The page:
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Fig. 3 | Genome Medicine

Fig. 3

From: Impact of the gut microbiota on inflammation, obesity, and metabolic disease

Fig. 3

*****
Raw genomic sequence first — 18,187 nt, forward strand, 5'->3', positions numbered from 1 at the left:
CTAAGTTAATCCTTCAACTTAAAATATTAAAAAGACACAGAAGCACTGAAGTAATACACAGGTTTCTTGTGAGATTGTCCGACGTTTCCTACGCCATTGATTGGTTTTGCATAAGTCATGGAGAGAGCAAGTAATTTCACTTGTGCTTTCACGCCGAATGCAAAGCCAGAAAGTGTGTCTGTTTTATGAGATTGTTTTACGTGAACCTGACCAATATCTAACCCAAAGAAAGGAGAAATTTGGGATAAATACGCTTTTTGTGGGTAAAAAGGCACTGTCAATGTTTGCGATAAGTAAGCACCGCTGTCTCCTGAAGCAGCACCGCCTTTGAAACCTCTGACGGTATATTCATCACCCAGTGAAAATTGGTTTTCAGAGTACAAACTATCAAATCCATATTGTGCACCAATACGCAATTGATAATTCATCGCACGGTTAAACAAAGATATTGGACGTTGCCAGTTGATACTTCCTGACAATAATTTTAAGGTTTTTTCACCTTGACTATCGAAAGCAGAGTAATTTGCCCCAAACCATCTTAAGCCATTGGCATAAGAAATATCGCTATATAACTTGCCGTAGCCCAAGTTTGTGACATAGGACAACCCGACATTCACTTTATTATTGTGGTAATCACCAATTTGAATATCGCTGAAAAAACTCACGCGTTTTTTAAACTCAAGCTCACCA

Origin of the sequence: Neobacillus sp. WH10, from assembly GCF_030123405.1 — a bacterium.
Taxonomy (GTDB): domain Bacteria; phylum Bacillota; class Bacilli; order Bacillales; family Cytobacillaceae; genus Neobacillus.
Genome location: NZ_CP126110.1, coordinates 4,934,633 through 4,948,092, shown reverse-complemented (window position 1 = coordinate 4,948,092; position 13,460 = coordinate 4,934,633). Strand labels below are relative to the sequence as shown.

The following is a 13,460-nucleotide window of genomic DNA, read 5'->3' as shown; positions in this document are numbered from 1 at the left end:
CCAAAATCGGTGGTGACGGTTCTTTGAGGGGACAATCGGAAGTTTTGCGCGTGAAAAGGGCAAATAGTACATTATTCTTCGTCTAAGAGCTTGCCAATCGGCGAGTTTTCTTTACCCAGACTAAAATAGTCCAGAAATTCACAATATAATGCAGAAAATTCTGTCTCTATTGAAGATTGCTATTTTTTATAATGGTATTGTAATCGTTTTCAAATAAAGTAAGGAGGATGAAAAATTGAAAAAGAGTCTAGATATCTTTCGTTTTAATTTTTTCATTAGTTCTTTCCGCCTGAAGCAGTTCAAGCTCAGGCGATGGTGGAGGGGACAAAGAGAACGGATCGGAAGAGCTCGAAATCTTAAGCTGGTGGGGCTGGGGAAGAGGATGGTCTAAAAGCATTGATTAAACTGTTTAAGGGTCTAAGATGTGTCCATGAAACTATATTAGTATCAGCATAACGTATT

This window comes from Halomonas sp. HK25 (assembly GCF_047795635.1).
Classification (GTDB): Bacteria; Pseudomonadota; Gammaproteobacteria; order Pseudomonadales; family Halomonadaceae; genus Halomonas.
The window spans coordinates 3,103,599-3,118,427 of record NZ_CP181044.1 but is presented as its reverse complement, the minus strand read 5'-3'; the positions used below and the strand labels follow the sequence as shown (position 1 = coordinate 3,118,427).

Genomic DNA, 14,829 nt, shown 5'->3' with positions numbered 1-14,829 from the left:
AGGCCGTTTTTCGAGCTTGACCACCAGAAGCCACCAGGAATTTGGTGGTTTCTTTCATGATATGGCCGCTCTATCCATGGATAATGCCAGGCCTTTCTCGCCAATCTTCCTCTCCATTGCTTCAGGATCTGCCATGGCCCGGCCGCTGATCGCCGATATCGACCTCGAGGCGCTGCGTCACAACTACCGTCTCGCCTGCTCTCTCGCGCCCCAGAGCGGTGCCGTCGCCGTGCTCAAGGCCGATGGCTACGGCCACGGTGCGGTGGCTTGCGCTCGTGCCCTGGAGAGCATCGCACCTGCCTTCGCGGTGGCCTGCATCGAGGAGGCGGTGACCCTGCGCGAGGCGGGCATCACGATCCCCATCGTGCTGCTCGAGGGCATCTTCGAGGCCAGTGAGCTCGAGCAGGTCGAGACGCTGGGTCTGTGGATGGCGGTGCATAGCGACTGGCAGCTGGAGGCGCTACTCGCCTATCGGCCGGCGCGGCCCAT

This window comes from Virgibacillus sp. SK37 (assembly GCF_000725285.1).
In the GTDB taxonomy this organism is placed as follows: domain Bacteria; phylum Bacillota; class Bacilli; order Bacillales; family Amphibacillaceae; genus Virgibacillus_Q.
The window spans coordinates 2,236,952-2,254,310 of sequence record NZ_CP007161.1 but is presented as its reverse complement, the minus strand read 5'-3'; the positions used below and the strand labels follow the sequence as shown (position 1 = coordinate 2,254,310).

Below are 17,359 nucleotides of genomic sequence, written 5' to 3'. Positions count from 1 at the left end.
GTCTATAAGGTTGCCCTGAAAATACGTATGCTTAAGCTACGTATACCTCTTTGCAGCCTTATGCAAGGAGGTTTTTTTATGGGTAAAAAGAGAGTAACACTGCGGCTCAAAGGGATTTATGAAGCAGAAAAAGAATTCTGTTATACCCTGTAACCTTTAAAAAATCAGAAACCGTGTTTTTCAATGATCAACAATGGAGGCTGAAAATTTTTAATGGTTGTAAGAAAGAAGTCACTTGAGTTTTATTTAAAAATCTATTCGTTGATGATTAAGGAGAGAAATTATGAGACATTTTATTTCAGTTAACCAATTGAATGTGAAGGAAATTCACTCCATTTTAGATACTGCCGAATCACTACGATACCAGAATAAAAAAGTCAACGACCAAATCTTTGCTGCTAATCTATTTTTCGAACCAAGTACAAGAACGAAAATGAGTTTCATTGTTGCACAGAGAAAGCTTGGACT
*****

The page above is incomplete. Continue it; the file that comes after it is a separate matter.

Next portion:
Induction of inflammatory signals in proinflammatory macrophages and their connection with insulin pathways. a After translocation of gut bacteria to other tissues, the bacterial lipopolysaccharides (LPS) in the circulation and organs activate the transcription of cytokines via Toll-like receptor (TLR)4. Activated TLR4 mediates inflammatory signals involving myeloid differentiation primary response gene 88 (MyD88)-dependent pathways. The downstream responses trigger the activation of mitogen-activated protein kinase (MAPK) pathways, including those involving extracellular signal-regulated protein kinases 1 and 2 (ERK1/2), c-Jun-N-terminal kinases (JNK), p38, and inhibitor of IκB kinase complex (IKKβ). These pathways participate in the activation of transcription factors nuclear factor κB (NF-κB) and activator protein 1 (AP-1) and cytokine production. ERK1/2 and JNKs are also involved in the induction of insulin signaling pathways. b Pattern-recognition receptors such as TLR4, TLR2, and TLR8 are activated by LPS, cytokines, or lipotoxicity. The intracellular nucleotide oligomerization domain (NOD)-like receptors also recognize LPS, which leads to induction of thioredoxin-interacting protein (which is encoded by TXNIP) and recruitment of other effector molecules such as those that are components of inflammasome pathways [28]. Inflammasomes are multiprotein complexes composed of three proteins: nucleotide-binding domain leucine-rich repeat containing (NLR) protein, adaptor protein ASC, and caspase-1. Inflammasome activation contributes to the maturation of the cytokines interleukin (IL)-1β and IL-8

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